Using Deliberative Methods to Understand Travel Choices in Context of Climate Change

This paper reports on a 2-year study in England with the overall aim of determining what the public understands by climate change and how it sees transport contributing to it. The research involved a longitudinal study with 140 participants split into five socioeconomic life stage groups in different parts of England. Each group took part in five deliberative events in which the participants were given the opportunity to express their views in an open forum, to challenge each other, and to direct the information they received and activities in which they took part. While these events formed the core of the project, it is well understood that there is a gap between stated intentions and actual behavior, and the project therefore also required the participants to complete four 1-week travel diaries and two psychographic questionnaires through the course of the study. The information from the travel diaries was analyzed to represent the associated amount of carbon consumption and fed back to the participants as part of the study. This paper describes the research process and presents some of the materials that were developed and used in the study. It then reflects on what each element of the research methodology brought to the study and the combined impact of using the different methods both during the study and in interpreting the findings. The paper concludes by addressing the strengths and limitations of the deliberative approach, in studying not only climate change and transport but also broader policy issues.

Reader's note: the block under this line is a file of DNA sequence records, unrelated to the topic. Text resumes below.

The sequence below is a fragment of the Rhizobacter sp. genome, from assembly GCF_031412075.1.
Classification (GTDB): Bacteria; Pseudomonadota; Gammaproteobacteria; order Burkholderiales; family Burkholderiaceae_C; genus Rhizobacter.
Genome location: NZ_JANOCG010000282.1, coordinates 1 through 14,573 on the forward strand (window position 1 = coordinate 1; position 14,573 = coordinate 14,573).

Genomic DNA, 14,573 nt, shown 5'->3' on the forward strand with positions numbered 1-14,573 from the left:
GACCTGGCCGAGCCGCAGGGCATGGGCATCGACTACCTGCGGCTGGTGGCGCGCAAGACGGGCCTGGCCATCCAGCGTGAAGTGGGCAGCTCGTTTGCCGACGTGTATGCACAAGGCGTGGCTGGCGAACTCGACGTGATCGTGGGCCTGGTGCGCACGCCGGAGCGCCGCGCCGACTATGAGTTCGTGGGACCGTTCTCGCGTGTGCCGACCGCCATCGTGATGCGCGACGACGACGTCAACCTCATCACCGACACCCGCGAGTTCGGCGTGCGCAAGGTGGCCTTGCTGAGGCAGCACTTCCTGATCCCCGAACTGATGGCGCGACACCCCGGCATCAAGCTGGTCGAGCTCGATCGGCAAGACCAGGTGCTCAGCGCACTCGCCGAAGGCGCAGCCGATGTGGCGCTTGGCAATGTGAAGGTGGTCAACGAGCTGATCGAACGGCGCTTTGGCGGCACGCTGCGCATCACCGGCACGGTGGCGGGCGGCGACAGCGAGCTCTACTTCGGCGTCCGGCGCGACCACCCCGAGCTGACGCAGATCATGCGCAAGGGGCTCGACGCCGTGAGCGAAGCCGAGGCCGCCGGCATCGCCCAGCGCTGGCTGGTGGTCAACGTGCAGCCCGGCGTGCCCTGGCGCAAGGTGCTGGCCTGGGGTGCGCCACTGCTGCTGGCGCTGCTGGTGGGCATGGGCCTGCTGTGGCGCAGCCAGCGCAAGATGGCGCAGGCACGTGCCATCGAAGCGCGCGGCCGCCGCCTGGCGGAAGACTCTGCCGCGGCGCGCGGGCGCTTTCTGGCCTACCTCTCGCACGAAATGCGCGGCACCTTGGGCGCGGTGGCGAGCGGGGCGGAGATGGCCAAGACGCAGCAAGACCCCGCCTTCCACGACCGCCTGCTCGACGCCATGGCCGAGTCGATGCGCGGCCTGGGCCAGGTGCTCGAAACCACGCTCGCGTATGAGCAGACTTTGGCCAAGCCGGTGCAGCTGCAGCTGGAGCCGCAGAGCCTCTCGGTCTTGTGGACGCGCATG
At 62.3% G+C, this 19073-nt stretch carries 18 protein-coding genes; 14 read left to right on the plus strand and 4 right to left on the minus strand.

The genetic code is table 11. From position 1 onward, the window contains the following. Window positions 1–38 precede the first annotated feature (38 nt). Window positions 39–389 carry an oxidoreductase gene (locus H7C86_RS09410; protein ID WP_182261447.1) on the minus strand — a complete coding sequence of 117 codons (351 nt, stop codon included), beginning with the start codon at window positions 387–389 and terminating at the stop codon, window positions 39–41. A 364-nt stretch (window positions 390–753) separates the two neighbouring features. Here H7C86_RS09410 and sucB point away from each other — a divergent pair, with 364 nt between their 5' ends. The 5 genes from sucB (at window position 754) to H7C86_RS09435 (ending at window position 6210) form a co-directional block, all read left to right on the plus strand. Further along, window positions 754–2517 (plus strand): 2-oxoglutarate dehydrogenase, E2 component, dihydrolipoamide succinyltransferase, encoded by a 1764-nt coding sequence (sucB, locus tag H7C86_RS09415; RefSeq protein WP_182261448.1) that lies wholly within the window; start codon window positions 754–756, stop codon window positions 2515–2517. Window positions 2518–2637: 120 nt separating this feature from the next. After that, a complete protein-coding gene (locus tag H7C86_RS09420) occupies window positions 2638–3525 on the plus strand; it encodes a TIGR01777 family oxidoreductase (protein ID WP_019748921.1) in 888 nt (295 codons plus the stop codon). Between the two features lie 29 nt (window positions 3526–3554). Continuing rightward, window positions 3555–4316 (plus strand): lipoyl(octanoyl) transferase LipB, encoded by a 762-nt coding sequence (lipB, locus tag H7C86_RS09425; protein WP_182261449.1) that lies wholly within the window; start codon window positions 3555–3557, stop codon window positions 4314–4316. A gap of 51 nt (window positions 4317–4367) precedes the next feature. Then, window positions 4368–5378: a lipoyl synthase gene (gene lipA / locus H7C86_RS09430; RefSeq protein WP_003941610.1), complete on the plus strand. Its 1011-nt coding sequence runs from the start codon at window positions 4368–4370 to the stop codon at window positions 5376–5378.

• English

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  • Accession Number: 01151500
  • Record Type: Publication
  • ISBN: 9780309142724
  • Report/Paper Numbers: 09-0466
  • Files: TRIS, TRB, ATRI
  • Created Date: Mar 2 2010 10:39AM